Friday, March 29, 2024

“Airplane!”: Don’t Call Them Shirley

When I was a young married, there arose (just a stone’s throw from 20th Century Fox Studios) something called Kentucky Fried Theatre. The invention of three antic young men from the University of Wisconsin-Madison, the theatre housed a popular sketch comedy show called My Nose. This oddball title allowed the trio to place ads in the Los Angeles Times announcing, “My Nose Runs Continually.” An ambitious fellow named Lorne Michaels once showed up in the audience with an NBC honcho, Dick Ebersol, whom he was trying to interest in the prospect of a network comedy series. Ebersol was convinced, and the result was (ta da!) Saturday Night Live.

 Meanwhile the three Kentucky Fried Theatre cut-ups moved from the live stage into movies. They soon struck comic gold with their 1980 release, Airplane! By this point, Jim Abrahams and brothers David and Jerry Zucker were no longer starring in their own material (playing onstage such goofy roles as a strip-teasing Mister Rogers, who removes his jacket and shoes but doesn’t stop there). Instead the artistic ménage à trois was responsible for both writing and directing a $3.5 million movie that took in a reported $171 million worldwide, and was inducted into the National Film Registry in 2010 for its cultural and aesthetic significance.

 These three madcap writer/directors have just come out with a behind-the-scenes memoir, Surely You Can’t Be Serious”: The True Story of Airplane. It was my pleasure to hear David Zucker speak in person about how the film came to be. This was the era of all-star disaster movies like Airport (a crisis in the air!),  The Poseidon Adventure (a crisis at sea!), and The Towering Inferno (a crisis in a big building!)  Arthur Hailey, whose novel begat the film Airport had earlier contributed to the screenplay of a 1957 thriller called Zero Hour! Its hero is a disgraced World War II flyer who—while a passenger on a long-distance flight—must unexpectedly take over the cockpit of a large jetliner when passengers and crew are felled by food poisoning. Sound familiar? Yes, this basic plot shows up in extremis in Airplane!, with the addition of some outrageous sight gags, some deliberately corny jokes, and a blow-up autopilot named Otto.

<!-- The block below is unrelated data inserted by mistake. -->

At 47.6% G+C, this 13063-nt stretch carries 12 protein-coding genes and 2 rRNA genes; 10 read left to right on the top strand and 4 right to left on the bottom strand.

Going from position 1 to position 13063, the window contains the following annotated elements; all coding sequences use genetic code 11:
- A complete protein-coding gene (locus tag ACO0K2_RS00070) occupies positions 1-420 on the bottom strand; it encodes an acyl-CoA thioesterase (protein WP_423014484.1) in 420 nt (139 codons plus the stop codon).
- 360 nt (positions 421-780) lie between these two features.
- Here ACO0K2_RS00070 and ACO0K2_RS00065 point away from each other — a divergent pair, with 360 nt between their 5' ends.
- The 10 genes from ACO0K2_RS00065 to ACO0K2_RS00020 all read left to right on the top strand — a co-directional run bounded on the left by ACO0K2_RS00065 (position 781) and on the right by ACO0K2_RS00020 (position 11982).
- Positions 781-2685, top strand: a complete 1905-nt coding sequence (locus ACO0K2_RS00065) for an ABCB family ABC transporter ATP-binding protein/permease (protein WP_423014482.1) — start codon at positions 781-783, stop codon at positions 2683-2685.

When Zucker and company went to cast their movie, they took the matter seriously in all senses. They had no desire to follow in the footsteps of funnyman Mel Brooks, who stocked his casts with outsized performers like Dom DeLuise. Instead they looked for the sorts of straight-arrow actors who would have starred in serious B-movie action dramas like Zero Hour! That film had featured Dana Andrews and Sterling Hayden. In Airplane! Zucker Abrahams Zucker (informally known as ZAZ) showcased the work of Leslie Nielsen, Peter Graves, and Robert Stack, none of whom had a reputation for zany comedy. For their leading lady, the stewardess whose heart Robert Hays is trying to win back, they found Julie Hagerty. It was her very first movie role, and her wide-eyed innocence fit in nicely with the insanity going on all around her. (Zucker discloses that another candidate for the role was Sigourney Weaver, who came to her audition in full 1940s stewardess garb, and then started making demands for script changes.)  

 Why was basketball star Kareem Abdul-Jabbar cast as First Officer Roger Murdock? Because this was an era when sports stars were being shoe-horned into cameo roles in major movies. Zero Hour! in fact used as one of its pilots a famous retired footballer, Elroy “Crazylegs” Hirsch. Surely Kareem wore his wings well. But don’t call him Shirley.

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